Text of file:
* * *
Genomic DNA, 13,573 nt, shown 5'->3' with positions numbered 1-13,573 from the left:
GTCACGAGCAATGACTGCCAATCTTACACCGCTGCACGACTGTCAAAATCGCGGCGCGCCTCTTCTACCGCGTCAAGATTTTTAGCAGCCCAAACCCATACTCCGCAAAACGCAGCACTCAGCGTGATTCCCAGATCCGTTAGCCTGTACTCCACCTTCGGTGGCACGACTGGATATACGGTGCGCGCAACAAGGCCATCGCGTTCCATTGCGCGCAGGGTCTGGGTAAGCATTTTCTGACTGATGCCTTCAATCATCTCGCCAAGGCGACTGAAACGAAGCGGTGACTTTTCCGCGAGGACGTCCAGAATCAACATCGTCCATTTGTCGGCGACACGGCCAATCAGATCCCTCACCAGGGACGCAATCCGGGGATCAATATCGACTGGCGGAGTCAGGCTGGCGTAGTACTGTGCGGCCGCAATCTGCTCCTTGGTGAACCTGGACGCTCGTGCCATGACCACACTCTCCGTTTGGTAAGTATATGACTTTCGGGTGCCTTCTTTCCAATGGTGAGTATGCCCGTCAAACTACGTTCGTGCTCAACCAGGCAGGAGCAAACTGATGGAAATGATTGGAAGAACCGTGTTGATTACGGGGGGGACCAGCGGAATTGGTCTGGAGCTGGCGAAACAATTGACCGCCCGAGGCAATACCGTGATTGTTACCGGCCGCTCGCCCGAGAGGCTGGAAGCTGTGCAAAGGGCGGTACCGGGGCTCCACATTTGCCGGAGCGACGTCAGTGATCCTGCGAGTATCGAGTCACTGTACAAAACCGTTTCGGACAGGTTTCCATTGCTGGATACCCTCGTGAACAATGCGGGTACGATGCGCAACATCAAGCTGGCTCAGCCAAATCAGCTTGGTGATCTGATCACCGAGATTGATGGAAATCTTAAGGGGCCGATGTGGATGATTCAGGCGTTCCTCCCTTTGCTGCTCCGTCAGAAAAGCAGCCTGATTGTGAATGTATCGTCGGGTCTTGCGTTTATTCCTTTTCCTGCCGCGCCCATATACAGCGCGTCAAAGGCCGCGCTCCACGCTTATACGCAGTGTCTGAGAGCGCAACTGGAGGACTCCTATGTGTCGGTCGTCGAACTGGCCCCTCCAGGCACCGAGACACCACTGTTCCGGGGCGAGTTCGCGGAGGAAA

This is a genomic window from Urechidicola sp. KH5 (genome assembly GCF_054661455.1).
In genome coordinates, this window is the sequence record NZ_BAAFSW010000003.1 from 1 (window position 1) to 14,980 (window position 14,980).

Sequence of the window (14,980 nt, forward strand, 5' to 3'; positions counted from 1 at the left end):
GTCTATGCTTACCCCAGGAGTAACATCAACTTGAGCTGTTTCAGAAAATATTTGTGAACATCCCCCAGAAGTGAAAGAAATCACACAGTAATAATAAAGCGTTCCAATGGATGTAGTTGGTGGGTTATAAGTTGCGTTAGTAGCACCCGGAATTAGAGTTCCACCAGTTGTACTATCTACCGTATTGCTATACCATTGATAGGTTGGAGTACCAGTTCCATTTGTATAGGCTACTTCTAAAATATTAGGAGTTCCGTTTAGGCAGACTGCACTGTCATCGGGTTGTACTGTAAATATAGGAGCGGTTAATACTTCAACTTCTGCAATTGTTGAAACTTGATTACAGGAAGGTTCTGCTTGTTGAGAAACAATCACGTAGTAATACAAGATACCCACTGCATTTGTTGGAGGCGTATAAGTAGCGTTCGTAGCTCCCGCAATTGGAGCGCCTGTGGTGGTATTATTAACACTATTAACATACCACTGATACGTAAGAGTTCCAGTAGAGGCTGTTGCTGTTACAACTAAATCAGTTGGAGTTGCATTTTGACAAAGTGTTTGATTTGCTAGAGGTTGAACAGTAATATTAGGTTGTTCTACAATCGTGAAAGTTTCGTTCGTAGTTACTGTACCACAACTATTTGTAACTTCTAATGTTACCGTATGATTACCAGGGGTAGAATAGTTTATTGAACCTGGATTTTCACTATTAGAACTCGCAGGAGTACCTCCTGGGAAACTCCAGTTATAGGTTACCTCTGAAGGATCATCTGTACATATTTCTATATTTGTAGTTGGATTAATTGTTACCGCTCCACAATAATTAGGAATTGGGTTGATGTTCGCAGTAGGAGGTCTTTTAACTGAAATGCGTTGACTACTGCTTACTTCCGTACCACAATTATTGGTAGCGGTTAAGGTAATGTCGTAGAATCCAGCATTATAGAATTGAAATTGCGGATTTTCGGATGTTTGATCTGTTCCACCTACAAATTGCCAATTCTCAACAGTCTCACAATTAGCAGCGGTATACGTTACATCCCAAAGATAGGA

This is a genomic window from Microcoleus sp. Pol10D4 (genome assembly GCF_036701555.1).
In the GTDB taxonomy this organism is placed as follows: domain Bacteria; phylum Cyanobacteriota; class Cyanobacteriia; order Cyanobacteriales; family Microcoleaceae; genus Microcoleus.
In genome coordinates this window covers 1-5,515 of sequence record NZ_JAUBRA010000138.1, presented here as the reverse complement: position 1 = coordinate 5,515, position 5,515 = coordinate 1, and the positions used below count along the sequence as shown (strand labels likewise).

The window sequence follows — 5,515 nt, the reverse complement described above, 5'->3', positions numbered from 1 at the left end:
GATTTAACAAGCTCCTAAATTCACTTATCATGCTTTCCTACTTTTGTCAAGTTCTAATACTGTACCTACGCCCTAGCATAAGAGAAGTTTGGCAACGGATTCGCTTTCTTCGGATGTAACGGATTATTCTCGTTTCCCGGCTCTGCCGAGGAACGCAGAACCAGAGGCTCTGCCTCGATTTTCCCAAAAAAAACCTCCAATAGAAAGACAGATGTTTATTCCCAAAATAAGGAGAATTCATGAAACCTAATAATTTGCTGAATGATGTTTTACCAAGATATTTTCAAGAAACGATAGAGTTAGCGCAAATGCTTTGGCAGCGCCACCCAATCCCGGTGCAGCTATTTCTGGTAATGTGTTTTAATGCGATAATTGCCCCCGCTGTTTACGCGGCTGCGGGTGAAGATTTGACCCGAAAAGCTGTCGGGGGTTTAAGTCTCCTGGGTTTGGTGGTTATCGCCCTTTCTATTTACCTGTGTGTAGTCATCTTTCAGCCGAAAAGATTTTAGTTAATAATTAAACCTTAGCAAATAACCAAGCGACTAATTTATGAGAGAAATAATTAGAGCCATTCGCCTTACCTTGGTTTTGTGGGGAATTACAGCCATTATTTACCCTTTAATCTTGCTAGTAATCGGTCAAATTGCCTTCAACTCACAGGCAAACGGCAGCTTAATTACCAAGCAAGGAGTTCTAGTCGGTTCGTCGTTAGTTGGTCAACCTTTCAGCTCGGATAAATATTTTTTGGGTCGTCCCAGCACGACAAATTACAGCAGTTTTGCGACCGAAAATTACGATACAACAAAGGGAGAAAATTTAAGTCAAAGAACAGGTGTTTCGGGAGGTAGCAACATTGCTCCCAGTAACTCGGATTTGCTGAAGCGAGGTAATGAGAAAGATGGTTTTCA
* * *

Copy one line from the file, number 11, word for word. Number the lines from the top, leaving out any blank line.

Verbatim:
GATTTAACAAGCTCCTAAATTCACTTATCATGCTTTCCTACTTTTGTCAAGTTCTAATACTGTACCTACGCCCTAGCATAAGAGAAGTTTGGCAACGGATTCGCTTTCTTCGGATGTAACGGATTATTCTCGTTTCCCGGCTCTGCCGAGGAACGCAGAACCAGAGGCTCTGCCTCGATTTTCCCAAAAAAAACCTCCAATAGAAAGACAGATGTTTATTCCCAAAATAAGGAGAATTCATGAAACCTAATAATTTGCTGAATGATGTTTTACCAAGATATTTTCAAGAAACGATAGAGTTAGCGCAAATGCTTTGGCAGCGCCACCCAATCCCGGTGCAGCTATTTCTGGTAATGTGTTTTAATGCGATAATTGCCCCCGCTGTTTACGCGGCTGCGGGTGAAGATTTGACCCGAAAAGCTGTCGGGGGTTTAAGTCTCCTGGGTTTGGTGGTTATCGCCCTTTCTATTTACCTGTGTGTAGTCATCTTTCAGCCGAAAAGATTTTAGTTAATAATTAAACCTTAGCAAATAACCAAGCGACTAATTTATGAGAGAAATAATTAGAGCCATTCGCCTTACCTTGGTTTTGTGGGGAATTACAGCCATTATTTACCCTTTAATCTTGCTAGTAATCGGTCAAATTGCCTTCAACTCACAGGCAAACGGCAGCTTAATTACCAAGCAAGGAGTTCTAGTCGGTTCGTCGTTAGTTGGTCAACCTTTCAGCTCGGATAAATATTTTTTGGGTCGTCCCAGCACGACAAATTACAGCAGTTTTGCGACCGAAAATTACGATACAACAAAGGGAGAAAATTTAAGTCAAAGAACAGGTGTTTCGGGAGGTAGCAACATTGCTCCCAGTAACTCGGATTTGCTGAAGCGAGGTAATGAGAAAGATGGTTTTCA